Advance Auto looks like the next best option in the sector after O'Reilly, as the company seems to be turning around and has been expanding at a fast pace. Its acquisition of BWP earlier this year, a company that supplies aftermarket products to commercial customers, has netted it 124 stores that have been successfully integrated, according to management. The company is also expanding its hub stores to penetrate local markets, and it took its hub count to 354 in the previous quarter, an increase of 34 hubs from last year.
AutoZone is also making some good moves and plans to open 300 stores in the ongoing fiscal year. The largest auto-parts retailer in the U.S. is also looking at further growth in its commercial business, which is underpenetrated, as 68% of its stores presently run a commercial program.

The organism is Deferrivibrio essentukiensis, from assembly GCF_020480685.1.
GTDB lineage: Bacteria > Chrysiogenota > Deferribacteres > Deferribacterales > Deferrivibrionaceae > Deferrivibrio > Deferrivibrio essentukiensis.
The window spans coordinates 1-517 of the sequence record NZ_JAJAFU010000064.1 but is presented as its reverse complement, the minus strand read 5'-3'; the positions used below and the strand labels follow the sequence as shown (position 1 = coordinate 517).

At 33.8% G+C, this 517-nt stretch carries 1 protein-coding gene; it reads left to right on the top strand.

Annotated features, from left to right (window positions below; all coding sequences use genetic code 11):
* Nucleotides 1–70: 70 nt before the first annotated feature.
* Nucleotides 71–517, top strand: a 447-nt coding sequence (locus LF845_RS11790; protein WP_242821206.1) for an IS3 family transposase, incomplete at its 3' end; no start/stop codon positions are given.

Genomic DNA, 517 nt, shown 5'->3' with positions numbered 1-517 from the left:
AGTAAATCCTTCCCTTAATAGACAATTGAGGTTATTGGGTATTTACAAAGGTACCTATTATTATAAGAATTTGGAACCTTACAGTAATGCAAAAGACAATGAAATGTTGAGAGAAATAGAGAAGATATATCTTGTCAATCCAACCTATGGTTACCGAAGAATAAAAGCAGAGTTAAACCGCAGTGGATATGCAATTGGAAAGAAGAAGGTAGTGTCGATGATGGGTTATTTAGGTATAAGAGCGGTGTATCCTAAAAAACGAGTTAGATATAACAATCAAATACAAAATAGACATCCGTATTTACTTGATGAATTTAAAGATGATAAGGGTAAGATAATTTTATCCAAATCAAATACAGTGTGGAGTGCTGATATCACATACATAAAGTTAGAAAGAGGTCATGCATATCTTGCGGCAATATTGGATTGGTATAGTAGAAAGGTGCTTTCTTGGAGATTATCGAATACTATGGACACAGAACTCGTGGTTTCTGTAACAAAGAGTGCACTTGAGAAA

However, the company's debt is a concern when compared to the other two. It had $4 billion in debt at the end of the last quarter and generated $385 million in operating cash flow, and used $325 million for buying back shares. Its book value per share is also negative while both Advance Auto's and O'Reilly's book values are around $18.50 per share.
The bottom line
Despite higher sales of new cars, aftermarket retailers have done very well this year and O'Reilly is the pick of the lot. It is witnessing robust growth in same-store sales and earnings, and is focused on gaining more business through strategies discussed above. O'Reilly is benefiting from the growth of the industry and its moves should help it stay ahead of its peers.